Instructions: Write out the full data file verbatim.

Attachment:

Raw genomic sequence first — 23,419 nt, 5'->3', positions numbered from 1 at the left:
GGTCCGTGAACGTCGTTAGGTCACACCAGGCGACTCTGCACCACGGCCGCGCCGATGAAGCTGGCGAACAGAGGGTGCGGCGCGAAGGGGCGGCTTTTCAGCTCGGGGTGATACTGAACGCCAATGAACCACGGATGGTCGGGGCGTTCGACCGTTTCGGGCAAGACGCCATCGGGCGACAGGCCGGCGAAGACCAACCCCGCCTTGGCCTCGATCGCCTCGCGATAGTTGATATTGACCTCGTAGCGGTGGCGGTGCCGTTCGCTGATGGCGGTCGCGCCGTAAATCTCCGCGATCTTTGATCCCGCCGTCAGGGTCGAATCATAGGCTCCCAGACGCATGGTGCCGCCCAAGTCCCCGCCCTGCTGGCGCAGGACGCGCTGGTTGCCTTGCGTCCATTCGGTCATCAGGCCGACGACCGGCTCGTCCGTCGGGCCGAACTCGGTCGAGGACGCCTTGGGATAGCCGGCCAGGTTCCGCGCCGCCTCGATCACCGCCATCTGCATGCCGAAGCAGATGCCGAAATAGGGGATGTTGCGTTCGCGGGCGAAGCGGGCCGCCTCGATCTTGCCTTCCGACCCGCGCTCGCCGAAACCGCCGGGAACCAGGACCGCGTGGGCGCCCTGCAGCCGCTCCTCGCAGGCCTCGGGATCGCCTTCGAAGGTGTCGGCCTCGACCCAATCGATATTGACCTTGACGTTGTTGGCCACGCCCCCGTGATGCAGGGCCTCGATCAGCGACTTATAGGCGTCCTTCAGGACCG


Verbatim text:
Raw genomic sequence first — 23,419 nt, 5'->3', positions numbered from 1 at the left:
GGTCCGTGAACGTCGTTAGGTCACACCAGGCGACTCTGCACCACGGCCGCGCCGATGAAGCTGGCGAACAGAGGGTGCGGCGCGAAGGGGCGGCTTTTCAGCTCGGGGTGATACTGAACGCCAATGAACCACGGATGGTCGGGGCGTTCGACCGTTTCGGGCAAGACGCCATCGGGCGACAGGCCGGCGAAGACCAACCCCGCCTTGGCCTCGATCGCCTCGCGATAGTTGATATTGACCTCGTAGCGGTGGCGGTGCCGTTCGCTGATGGCGGTCGCGCCGTAAATCTCCGCGATCTTTGATCCCGCCGTCAGGGTCGAATCATAGGCTCCCAGACGCATGGTGCCGCCCAAGTCCCCGCCCTGCTGGCGCAGGACGCGCTGGTTGCCTTGCGTCCATTCGGTCATCAGGCCGACGACCGGCTCGTCCGTCGGGCCGAACTCGGTCGAGGACGCCTTGGGATAGCCGGCCAGGTTCCGCGCCGCCTCGATCACCGCCATCTGCATGCCGAAGCAGATGCCGAAATAGGGGATGTTGCGTTCGCGGGCGAAGCGGGCCGCCTCGATCTTGCCTTCCGACCCGCGCTCGCCGAAACCGCCGGGAACCAGGACCGCGTGGGCGCCCTGCAGCCGCTCCTCGCAGGCCTCGGGATCGCCTTCGAAGGTGTCGGCCTCGACCCAATCGATATTGACCTTGACGTTGTTGGCCACGCCCCCGTGATGCAGGGCCTCGATCAGCGACTTATAGGCGTCCTTCAGGACCG